This species ranges from southern British Columbia and Alberta south through the western third of the U.S. to southern California, Arizona, and New Mexico; it ranges east as far as western South Dakota and central Colorado. It occurs throughout all of Idaho.
This Swallowtail utilizes a variety of habitats, including canyonlands, sagebrush steppe, woodlands, and gardens.
Caterpillars feed on the leaves of several species of trees and shrubs: cottonwoods,
poplars, and aspen (Populus spp.), willows (Salix spp.), alders
(Alnus spp.), cherry (Prunus spp.), and ash (Fraxinus spp.).
Adult: Butterflies drink flower nectar.
Caterpillars construct small feeding structures from folded leaves tied and lined with silk. There is only one generation of caterpillars each year in those parts of its range with shorter summers, while there may be up to three generations where conditions are more favorable. Adults generally fly from June through July in most of its range, but from February to November along the coast of the Pacific and throughout the year in southern California. While this is the primary Swallowtail of the west, it has an eastern counterpart, Papilio glaucus, which occurs throughout Canada and the eastern half of the U.S. as far as central Montana, eastern Wyoming and Colorado, and central Texas. Papilio glaucus has recently been documented in Idaho, in Latah and Clearwater Counties. The two species may hybridize where they meet.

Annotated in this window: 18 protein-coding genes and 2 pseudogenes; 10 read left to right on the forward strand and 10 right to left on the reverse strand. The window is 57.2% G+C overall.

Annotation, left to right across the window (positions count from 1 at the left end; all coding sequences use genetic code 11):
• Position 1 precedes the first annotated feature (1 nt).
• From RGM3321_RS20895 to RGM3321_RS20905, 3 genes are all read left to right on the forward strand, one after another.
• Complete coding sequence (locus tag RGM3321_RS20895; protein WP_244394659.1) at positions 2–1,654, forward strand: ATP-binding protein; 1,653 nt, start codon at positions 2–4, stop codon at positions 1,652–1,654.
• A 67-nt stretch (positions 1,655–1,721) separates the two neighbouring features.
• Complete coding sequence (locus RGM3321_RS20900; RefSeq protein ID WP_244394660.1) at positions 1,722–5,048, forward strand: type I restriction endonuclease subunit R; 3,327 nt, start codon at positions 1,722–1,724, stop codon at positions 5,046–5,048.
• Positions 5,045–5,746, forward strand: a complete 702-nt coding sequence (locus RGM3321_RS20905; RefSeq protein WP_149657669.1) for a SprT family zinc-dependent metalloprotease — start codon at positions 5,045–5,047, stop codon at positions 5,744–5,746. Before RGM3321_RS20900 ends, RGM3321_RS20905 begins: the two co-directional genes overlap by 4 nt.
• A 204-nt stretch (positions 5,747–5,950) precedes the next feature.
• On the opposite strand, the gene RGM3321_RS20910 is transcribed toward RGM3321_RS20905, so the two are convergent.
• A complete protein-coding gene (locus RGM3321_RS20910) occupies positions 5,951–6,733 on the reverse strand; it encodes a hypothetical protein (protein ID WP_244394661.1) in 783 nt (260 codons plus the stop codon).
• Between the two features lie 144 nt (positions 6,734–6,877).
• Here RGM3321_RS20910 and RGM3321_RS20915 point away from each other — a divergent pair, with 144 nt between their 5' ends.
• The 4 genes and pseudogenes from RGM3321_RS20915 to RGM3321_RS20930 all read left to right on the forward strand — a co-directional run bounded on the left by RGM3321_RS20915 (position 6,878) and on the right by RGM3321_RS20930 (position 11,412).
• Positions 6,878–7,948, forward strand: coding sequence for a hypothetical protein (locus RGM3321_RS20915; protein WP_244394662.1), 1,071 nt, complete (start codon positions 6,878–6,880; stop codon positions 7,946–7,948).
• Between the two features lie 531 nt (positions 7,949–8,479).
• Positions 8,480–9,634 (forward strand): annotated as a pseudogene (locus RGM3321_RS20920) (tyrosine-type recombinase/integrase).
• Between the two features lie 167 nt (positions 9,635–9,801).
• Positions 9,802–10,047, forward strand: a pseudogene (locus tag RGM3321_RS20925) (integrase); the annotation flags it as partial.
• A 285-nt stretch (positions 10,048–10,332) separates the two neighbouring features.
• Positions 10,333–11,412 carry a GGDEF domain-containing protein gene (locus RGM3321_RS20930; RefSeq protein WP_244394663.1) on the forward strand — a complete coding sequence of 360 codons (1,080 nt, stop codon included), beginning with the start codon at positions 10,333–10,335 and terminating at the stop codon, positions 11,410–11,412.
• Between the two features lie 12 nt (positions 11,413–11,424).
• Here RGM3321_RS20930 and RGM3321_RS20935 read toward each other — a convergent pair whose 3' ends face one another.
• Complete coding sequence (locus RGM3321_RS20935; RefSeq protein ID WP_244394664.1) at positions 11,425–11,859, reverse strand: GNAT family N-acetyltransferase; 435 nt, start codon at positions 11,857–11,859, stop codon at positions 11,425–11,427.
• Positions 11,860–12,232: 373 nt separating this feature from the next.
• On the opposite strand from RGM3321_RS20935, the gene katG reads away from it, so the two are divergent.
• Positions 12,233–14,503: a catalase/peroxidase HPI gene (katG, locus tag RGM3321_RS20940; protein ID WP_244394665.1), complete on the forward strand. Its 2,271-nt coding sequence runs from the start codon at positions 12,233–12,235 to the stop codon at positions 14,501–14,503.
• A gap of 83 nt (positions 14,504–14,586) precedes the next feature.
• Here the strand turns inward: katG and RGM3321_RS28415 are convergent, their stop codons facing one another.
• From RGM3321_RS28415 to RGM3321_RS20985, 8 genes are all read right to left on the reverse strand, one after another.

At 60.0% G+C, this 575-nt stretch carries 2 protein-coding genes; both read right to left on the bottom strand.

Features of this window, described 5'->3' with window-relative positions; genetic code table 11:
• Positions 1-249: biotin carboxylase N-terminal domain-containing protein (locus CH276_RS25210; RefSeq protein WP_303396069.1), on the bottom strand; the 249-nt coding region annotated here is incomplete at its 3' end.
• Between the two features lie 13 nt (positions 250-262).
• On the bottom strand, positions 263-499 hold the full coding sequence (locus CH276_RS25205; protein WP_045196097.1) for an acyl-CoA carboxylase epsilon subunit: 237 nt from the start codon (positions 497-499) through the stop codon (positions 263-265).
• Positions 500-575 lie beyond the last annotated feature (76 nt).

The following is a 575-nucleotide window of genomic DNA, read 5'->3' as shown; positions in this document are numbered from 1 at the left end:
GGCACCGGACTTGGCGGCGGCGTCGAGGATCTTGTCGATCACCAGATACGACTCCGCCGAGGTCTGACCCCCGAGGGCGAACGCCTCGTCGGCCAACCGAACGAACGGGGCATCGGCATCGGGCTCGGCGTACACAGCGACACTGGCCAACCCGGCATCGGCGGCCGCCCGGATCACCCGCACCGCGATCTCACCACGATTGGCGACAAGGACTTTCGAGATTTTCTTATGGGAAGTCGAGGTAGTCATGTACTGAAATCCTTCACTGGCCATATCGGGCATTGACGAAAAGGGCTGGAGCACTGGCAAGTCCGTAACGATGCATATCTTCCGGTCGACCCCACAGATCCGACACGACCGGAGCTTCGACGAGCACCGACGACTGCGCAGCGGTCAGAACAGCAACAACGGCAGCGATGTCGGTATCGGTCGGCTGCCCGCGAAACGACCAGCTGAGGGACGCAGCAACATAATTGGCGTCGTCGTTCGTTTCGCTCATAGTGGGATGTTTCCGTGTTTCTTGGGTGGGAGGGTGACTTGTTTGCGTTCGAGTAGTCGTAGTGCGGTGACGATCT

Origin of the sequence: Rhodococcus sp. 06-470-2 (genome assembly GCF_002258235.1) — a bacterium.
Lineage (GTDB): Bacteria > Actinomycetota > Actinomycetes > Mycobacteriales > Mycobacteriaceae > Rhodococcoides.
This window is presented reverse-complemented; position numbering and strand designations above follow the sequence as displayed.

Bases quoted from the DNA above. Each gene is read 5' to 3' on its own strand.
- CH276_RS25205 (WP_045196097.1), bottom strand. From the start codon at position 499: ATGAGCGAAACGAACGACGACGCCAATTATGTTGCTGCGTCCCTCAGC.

Males actively patrol in search of receptive females. Females lay shiny green eggs singly on the leaves of host plants.
|Idaho Status:||Unprotected nongame species.|
G5; populations are widespread, abundant, and secure.
Opler, P. A., H. Pavulaan, and R. E. Stanford. 1995. Butterflies of North America. Jamestown, North Dakota, USA: Northern Prairie Wildlife Research Center Home Page. http://www.npwrc.usgs.gov/resource/distr/lepid/bflyusa/bflyusa.htm (Version 05Nov98).
Opler, P. A. and A. B.Wright. 1999. A Field Guide to the Western Butterflies. Second Edition. Peterson Field Guide Series. Houghton Mifflin Company, New York, New York, USA, 540 pp.
Pyle, R. M. 1981. National Audubon Society Field Guide to North American Butterflies. Alfred A. Knopf, Inc., New York, New York, USA, 924 pp.
Scott, J. A. 1986. The Butterflies of North America. Stanford University Press, Stanford, California, USA, 583 pp.
Stanford, R. E. and P. A. Opler. 1993. Atlas of Western U.S.A. Butterflies (Including Adjacent Parts of Canada and Mexico). Published by authors, Denver, Colorado, USA, 275 pp.